Firefighter medic Andy Tighe snaps a photo of the breakaway plus-class cruise ship Norwegian Bliss while Captain Tracy Mettler operates a fireboat in the Tongass Narrows in Ketchikan, Alaska, on June 4, 2018. President Joe Biden signed into law Monday, May 24, 2021, legislation that opens a door for resumed cruise ship travel to Alaska after the pandemic last year scrapped sailings. (Dustin Safranek / Ketchikan Daily News)

Alaska’s cruise season ‘good to go’

Officials say Florida lawsuit won’t affect Alaska

Alaska’s cruise ship season won’t be affected by a recent ruling in a court case involving the state of Florida and the Centers for Disease Control and Prevention regarding cruise ship sailings, according to Gov. Mike Dunleavy’s office.

The cruise season in Alaska is “good to go” Dunleavy spokesperson Jeff Turner said in an email late last week noting the decision only affected ships in Florida.

A federal judge ruled for Florida and issued a preliminary injunction on Friday, which explicitly stated Alaska was exempt from the current decision. The CDC may appeal the decision, the Associated Press reported, but the judge has sent both parties back to mediation to try to find a full solution even after a previous attempt failed.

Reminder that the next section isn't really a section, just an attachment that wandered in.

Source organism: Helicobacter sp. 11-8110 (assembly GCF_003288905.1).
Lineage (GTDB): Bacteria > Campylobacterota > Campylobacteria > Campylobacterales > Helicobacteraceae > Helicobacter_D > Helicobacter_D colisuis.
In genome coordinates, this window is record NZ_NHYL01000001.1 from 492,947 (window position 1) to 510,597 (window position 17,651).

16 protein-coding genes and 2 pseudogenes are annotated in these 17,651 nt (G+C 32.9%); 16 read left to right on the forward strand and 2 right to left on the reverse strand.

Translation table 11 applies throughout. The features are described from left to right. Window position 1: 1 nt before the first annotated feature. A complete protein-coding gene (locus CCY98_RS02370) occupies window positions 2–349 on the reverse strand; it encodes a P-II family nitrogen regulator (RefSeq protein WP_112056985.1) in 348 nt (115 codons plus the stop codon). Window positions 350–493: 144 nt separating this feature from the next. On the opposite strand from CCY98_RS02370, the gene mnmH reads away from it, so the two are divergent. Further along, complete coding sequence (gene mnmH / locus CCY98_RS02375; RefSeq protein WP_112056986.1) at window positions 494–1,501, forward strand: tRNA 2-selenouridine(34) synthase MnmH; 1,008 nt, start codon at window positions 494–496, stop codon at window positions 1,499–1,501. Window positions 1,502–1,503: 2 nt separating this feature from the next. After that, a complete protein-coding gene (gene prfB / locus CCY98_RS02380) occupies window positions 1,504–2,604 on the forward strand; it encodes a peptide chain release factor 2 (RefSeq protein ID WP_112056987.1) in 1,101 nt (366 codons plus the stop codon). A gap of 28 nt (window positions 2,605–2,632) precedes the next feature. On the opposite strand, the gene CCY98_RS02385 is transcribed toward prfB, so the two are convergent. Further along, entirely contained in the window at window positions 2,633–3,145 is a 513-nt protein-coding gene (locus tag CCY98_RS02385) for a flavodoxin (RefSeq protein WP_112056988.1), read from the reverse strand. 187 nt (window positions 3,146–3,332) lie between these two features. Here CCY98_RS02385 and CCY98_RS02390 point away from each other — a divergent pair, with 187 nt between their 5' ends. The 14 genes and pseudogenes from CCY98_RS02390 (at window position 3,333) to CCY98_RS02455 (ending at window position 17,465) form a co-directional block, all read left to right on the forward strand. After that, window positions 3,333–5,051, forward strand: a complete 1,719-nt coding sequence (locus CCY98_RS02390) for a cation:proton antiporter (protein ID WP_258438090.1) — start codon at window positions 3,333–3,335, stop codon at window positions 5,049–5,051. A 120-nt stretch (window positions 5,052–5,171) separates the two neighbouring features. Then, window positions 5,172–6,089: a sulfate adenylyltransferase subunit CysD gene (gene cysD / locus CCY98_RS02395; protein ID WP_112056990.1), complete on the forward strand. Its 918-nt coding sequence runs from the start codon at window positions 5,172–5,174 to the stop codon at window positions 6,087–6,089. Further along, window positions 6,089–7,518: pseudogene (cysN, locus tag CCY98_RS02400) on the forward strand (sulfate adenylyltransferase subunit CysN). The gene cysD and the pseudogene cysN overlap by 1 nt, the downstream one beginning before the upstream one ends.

Large cruise ships are expected to arrive in Alaska in late July, but the state and industry have had to overcome significant hurdles to make even that limited season happen this year. The CDC banned all cruise ship sailings during the COVID-19 pandemic and has since been rolling regulations back. However, state and industry officials say it’s not fast enough. Further complicating matters for Alaska is a federal law that typically requires large, foreign-flagged cruise ships leaving U.S. ports to stop in Canada en route to Alaska.

Alaska’s congressional delegation worked to get a law passed allowing ships to bypass the Passenger Vessel Services Act this year, which was signed into law in late May by President Joe Biden. CDC lawyers, according to AP, argued that the law’s passage ratified the CDC’s order.

The law allowing cruise ships to Alaska Tourism Restoration Act requires the CDC’s no-sail order to be in place, and according to AP, lawyers for the CDC argued earlier this month if Florida were to win an injunction blocking the CDC, it would, “end cruising in Alaska for the season.”

Assistant Attorney General Grace Lee said in an email the ATRA creates exemptions for ships under certain conditions, one of them being a conditional sail order. Nothing in the Florida injunction prevents the CDC from issuing a conditional sailing certificate to an Alaska-bound ship, Lee said.

Both Alaska and Texas submitted requests to join the lawsuit, but their requests are currently unresolved, according to the injunction.

The injunction doesn’t go into effect until July 18, and the judge gave the CDC until July 2 to propose a narrower injunction, “both permitting cruise ships to sail timely and remaining within CDC’s authority as interpreted in this order.”

Contact reporter Peter Segall at psegall@juneauempire.com. Follow him on Twitter at @SegallJnuEmpire.

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